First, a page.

We think Toyota missed the boat with this me-too powerplant, lusty and strong as it proved to be during our test drive. Mazda’s Rotary engine shows the way into the future. Within ten years, it seems reasonable that pretty much every car in America will be rotary-powered. Why bother with an old-fashioned piston engine now, even if it has overhead cams?

Inside, the “Lexus” has smooth leather, real wood on the dashboard, and a list of standard equipment you won’t believe. We’re talking fuel injection, air conditioning, power locks, and power windows. There’s even a no-cost-option power sunroof, something which feels like it’s out of a Buck Rogers comic book and which just arrived in certain Cadillacs for a price that would buy you about a quarter of this Toyota.

The dashboard, too, is ready to go to the moon. When the car is turned off, it’s a blank glass screen, but when you start it up, hidden bulbs illuminate the speedometer and tach. Toyota calls it “Optic Tronical.” Far out, Daddy-O!

What If 1973 Lexus LS400 rear three-quarter
Abimelec Arellano

Unfortunately for Toyota, their Japanese horses just don’t pull as hard as the German thoroughbreds. 0-60 happens in 10.4 seconds, almost a second behind the mighty 300SEL 4.5, while the quarter-mile doesn’t arrive for 18.1 seconds. This is still faster than most domestic iron nowadays, helped by a transmission that shifts clean and smooth.

Handling won’t set anyone’s cap on fire, being more reminiscent of a Corolla than an Autobahn legend. Understeer was excessive and while the LS400 has four-wheel disc brakes, they aren’t particularly eager to stop the car. Fuel economy, on the other hand, was better than any V-8 we’ve ever tested. Just what you’d expect from the thrifty Japanese.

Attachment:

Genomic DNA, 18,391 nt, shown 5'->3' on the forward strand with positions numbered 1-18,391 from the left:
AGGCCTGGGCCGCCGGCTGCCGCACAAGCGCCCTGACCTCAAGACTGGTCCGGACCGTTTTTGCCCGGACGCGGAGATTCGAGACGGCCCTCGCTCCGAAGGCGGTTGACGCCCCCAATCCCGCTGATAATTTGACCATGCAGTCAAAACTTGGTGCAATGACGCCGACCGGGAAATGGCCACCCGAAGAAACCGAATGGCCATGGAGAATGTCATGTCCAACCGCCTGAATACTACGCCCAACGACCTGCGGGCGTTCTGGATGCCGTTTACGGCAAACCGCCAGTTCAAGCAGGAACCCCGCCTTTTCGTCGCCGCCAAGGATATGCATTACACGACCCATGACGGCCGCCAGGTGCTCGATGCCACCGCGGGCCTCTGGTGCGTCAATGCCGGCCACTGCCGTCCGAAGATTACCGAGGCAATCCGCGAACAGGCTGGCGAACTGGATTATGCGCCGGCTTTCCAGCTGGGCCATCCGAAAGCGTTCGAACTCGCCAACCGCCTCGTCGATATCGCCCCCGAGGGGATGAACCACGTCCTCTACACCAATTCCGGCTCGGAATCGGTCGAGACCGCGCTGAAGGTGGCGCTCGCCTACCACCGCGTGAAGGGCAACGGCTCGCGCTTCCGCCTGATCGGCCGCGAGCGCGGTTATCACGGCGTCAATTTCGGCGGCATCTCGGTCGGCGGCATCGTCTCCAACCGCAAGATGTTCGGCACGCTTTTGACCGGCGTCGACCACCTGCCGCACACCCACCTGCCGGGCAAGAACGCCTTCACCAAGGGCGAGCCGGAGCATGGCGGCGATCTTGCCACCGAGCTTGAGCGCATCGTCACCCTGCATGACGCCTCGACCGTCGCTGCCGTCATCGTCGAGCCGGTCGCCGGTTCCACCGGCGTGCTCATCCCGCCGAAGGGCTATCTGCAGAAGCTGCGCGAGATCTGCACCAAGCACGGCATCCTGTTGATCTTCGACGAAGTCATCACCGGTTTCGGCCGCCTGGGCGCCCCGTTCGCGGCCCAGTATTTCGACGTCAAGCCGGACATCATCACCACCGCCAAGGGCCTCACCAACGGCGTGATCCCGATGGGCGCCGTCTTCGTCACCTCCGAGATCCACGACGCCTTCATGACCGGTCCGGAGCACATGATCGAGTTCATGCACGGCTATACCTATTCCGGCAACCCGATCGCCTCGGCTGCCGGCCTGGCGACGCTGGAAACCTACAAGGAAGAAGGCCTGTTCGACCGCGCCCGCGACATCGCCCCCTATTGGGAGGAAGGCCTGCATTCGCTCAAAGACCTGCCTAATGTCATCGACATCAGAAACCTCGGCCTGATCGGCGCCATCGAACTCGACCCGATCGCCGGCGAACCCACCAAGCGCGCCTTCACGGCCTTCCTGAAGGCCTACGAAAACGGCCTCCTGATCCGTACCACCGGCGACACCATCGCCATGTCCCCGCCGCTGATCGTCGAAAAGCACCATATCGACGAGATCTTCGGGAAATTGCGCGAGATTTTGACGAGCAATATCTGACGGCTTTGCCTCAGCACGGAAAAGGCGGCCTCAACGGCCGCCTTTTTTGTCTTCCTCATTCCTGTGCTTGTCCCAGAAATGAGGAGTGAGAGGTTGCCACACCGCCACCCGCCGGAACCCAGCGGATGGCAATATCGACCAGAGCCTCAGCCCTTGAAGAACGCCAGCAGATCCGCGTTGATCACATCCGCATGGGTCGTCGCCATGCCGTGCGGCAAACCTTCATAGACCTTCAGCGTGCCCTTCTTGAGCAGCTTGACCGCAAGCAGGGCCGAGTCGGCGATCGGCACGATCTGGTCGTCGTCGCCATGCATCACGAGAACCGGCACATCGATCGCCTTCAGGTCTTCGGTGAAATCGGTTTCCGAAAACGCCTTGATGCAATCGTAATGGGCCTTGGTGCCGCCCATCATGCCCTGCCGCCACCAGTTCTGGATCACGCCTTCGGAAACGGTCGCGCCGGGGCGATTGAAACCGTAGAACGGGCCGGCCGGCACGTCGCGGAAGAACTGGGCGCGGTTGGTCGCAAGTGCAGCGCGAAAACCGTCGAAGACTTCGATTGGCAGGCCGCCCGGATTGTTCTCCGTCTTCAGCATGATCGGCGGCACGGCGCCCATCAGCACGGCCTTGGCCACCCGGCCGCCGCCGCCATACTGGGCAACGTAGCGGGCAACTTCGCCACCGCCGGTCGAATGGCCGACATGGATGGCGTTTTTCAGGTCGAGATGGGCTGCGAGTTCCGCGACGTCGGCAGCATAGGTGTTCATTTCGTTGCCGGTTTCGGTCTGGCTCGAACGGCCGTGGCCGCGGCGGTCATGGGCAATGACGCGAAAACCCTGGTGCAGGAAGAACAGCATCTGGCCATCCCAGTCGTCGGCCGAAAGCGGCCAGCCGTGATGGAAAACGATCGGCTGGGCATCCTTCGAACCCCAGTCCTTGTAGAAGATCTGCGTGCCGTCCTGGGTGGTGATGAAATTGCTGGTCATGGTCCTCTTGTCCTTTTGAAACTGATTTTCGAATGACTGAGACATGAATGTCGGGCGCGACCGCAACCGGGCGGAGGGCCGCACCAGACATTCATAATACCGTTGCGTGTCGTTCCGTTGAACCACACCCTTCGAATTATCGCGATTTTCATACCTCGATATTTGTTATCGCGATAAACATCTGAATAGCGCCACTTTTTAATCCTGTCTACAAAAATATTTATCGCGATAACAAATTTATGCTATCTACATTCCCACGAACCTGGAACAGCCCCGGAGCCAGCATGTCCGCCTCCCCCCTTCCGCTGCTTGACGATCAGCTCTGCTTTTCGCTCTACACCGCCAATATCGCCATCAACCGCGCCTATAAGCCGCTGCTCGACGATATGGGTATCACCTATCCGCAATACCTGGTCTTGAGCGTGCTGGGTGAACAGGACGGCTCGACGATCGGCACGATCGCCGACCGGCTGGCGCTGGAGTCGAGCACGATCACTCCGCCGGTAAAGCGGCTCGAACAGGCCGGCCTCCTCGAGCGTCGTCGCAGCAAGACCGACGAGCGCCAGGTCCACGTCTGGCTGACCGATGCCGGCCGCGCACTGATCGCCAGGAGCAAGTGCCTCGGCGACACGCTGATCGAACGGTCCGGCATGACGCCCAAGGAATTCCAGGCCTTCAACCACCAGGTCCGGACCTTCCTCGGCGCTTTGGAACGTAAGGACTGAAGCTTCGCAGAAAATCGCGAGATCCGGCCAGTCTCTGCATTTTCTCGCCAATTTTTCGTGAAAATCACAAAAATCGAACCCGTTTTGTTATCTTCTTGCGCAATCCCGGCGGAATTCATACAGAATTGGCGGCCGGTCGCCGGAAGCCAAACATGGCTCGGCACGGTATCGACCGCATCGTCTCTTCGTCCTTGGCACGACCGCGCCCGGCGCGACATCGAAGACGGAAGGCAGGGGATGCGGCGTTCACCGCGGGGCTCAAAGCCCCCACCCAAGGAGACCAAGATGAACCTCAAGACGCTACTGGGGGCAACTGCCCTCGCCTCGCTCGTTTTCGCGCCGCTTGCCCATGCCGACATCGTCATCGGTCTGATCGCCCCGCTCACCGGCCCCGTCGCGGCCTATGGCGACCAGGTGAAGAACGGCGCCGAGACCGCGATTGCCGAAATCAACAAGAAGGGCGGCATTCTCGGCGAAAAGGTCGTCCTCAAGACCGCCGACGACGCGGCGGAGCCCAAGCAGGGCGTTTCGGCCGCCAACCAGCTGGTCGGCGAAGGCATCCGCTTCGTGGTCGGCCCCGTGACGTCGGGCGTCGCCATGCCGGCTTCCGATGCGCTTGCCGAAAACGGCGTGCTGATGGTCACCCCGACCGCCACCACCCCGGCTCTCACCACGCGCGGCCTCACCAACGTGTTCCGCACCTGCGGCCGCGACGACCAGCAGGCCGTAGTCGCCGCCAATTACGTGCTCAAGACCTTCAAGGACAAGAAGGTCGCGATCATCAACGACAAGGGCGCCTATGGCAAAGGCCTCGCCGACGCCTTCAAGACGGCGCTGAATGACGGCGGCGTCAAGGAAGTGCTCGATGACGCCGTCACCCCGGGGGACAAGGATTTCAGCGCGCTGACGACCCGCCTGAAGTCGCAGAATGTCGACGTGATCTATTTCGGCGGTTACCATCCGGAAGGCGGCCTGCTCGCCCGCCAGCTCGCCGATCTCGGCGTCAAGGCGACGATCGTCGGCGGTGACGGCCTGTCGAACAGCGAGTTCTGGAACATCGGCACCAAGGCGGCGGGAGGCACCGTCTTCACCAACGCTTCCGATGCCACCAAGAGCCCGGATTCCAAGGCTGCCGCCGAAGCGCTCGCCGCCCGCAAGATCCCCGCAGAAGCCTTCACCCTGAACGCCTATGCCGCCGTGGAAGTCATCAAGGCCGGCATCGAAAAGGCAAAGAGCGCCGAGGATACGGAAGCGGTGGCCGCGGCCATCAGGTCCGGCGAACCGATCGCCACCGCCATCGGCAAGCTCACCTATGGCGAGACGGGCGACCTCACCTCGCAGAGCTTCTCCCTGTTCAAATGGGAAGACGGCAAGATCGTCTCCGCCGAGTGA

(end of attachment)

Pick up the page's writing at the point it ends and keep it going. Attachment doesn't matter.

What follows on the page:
Regrettably, our test Lexus fell victim to an unfortunate incident in which our road warrior, Spaniel Felson, drove it into a curb in Ann Arbor at a speed over 100 miles per hour, ripping out the suspension and essentially totaling the vehicle. He says the handling of the LS400 is to blame, and that he’s an experienced driver. We’re going to send Felson back to the minor leagues, so to speak. When we get another LS400, we’ll tell you about the rest of the performance numbers. One thing we can say for sure: it’s quiet. Quieter than any Benz, and likely within striking distance of a Continental.

If you’re within driving distance of a Lexus showroom, you’ll enjoy complimentary coffee and snacks during service, as well as the availability of a dealership-provided car should your LS400 need service within the absurdly generous 24-month/24,000-mile warranty period. Toyota tells us that they do not think Lexus dealers will need to haggle. Hate to break it to them, but a Japanese clone of a Mercedes at Cadillac prices isn’t exactly going to set the world on fire.

Will the Lexus idea fly? We think you’d be crazy to set up a Lexus dealership, but Toyota dealers are already crazy by definition. Some of them were previously Volkswagen dealers. Imagine turning in your VW franchise to sell Japanese cars! It boggles the mind. There’s one more problem coming the LS400’s way: the car they benchmarked is about to be replaced by a new, aerodynamically-styled big Benz that will probably blow this car out of the water. Will a low price be enough to keep America’s interest? We say it’s the worst Japanese idea since thinking the Yorktown wouldn’t show up at Midway.